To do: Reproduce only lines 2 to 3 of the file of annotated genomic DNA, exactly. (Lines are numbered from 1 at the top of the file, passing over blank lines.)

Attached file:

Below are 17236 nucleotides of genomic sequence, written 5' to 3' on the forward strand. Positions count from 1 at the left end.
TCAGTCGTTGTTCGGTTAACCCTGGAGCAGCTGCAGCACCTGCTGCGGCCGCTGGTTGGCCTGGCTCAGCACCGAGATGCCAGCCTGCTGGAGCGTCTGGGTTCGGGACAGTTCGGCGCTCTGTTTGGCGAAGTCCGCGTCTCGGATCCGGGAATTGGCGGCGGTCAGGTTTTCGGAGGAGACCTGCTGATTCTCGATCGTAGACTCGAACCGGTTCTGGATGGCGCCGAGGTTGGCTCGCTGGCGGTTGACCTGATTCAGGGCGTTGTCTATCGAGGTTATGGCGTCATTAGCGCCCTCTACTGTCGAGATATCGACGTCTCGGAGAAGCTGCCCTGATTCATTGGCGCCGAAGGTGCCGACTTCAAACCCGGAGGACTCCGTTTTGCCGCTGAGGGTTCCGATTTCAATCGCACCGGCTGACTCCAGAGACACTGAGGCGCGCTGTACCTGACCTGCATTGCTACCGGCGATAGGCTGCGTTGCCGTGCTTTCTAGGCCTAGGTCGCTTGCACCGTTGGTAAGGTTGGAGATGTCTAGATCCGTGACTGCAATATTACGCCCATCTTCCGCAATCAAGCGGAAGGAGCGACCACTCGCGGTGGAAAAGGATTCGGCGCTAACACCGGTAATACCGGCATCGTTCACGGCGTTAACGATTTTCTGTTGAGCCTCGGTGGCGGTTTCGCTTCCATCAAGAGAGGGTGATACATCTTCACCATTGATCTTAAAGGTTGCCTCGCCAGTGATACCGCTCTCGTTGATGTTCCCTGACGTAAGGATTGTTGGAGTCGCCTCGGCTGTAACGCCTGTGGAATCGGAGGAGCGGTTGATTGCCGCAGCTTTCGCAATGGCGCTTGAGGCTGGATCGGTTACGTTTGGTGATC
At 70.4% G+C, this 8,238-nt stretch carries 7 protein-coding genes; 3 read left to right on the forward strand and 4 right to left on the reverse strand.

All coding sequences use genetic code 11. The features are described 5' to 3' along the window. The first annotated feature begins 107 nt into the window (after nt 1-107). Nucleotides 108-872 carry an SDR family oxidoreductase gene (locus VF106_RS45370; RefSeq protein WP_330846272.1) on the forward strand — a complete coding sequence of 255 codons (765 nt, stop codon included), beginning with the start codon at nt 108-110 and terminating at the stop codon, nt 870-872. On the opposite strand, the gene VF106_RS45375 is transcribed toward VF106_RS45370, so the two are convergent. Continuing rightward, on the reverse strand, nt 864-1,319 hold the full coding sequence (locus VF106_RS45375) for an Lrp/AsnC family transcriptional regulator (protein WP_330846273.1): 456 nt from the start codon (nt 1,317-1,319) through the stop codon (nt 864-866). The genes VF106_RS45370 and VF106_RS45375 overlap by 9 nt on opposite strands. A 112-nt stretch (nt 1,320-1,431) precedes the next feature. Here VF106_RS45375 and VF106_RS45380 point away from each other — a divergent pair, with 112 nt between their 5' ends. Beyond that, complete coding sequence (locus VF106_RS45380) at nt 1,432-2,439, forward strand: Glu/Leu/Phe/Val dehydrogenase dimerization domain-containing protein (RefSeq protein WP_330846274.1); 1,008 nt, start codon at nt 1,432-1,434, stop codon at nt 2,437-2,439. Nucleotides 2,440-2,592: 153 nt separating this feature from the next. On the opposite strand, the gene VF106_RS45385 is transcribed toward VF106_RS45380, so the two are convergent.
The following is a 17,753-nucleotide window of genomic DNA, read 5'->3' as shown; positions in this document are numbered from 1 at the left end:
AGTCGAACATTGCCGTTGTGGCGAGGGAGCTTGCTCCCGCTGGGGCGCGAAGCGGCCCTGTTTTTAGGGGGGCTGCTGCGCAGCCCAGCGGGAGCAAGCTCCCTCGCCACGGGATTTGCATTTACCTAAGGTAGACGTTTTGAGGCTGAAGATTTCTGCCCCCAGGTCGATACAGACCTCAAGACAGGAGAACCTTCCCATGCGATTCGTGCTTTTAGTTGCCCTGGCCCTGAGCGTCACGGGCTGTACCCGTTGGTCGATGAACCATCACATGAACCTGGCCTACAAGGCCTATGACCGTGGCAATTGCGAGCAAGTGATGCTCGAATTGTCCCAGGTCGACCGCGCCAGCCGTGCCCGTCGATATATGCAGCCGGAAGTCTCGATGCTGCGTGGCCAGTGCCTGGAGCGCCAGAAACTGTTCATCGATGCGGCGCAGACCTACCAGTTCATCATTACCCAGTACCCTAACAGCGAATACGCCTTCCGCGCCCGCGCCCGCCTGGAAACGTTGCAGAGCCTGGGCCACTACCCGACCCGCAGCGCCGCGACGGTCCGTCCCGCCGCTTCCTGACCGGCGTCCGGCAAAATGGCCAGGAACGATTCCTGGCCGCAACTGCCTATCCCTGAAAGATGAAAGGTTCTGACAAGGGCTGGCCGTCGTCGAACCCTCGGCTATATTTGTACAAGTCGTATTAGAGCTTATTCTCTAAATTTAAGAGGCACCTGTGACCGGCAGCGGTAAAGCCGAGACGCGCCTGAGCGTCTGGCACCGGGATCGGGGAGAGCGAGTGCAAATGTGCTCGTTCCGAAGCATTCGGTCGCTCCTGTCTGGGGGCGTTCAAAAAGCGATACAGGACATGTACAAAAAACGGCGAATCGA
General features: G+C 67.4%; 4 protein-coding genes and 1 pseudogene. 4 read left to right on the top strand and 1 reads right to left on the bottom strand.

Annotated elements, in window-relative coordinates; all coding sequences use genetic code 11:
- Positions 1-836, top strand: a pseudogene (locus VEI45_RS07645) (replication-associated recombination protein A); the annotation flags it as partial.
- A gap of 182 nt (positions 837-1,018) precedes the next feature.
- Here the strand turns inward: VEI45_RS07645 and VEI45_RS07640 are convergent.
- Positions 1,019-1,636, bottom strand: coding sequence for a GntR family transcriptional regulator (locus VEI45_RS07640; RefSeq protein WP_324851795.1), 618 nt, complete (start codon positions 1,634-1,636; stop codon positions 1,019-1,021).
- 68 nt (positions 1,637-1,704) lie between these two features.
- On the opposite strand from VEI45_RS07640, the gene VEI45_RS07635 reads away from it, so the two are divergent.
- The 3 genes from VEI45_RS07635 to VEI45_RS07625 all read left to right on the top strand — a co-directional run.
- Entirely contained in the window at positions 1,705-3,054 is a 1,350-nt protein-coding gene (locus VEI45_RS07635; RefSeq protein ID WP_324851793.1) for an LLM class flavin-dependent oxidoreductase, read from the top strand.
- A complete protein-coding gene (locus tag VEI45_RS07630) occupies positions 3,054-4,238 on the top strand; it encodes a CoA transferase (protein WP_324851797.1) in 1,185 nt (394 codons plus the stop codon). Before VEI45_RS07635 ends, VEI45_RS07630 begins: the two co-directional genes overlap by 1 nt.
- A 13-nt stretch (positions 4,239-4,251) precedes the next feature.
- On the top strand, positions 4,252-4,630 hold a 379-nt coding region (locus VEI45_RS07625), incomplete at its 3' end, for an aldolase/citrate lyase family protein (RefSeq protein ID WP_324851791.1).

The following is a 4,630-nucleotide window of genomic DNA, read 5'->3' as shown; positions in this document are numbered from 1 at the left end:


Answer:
TCAGTCGTTGTTCGGTTAACCCTGGAGCAGCTGCAGCACCTGCTGCGGCCGCTGGTTGGCCTGGCTCAGCACCGAGATGCCAGCCTGCTGGAGCGTCTGGGTTCGGGACAGTTCGGCGCTCTGTTTGGCGAAGTCCGCGTCTCGGATCCGGGAATTGGCGGCGGTCAGGTTTTCGGAGGAGACCTGCTGATTCTCGATCGTAGACTCGAACCGGTTCTGGATGGCGCCGAGGTTGGCTCGCTGGCGGTTGACCTGATTCAGGGCGTTGTCTATCGAGGTTATGGCGTCATTAGCGCCCTCTACTGTCGAGATATCGACGTCTCGGAGAAGCTGCCCTGATTCATTGGCGCCGAAGGTGCCGACTTCAAACCCGGAGGACTCCGTTTTGCCGCTGAGGGTTCCGATTTCAATCGCACCGGCTGACTCCAGAGACACTGAGGCGCGCTGTACCTGACCTGCATTGCTACCGGCGATAGGCTGCGTTGCCGTGCTTTCTAGGCCTAGGTCGCTTGCACCGTTGGTAAGGTTGGAGATGTCTAGATCCGTGACTGCAATATTACGCCCATCTTCCGCAATCAAGCGGAAGGAGCGACCACTCGCGGTGGAAAAGGATTCGGCGCTAACACCGGTAATACCGGCATCGTTCACGGCGTTAACGATTTTCTGTTGAGCCTCGGTGGCGGTTTCGCTTCCATCAAGAGAGGGTGATACATCTTCACCATTGATCTTAAAGGTTGCCTCGCCAGTGATACCGCTCTCGTTGATGTTCCCTGACGTAAGGATTGTTGGAGTCGCCTCGGCTGTAACGCCTGTGGAATCGGAGGAGCGGTTGATTGCCGCAGCTTTCGCAATGGCGCTTGAGGCTGGATCGGTTACGTTTGGTGATC
At 70.4% G+C, this 8,238-nt stretch carries 7 protein-coding genes; 3 read left to right on the forward strand and 4 right to left on the reverse strand.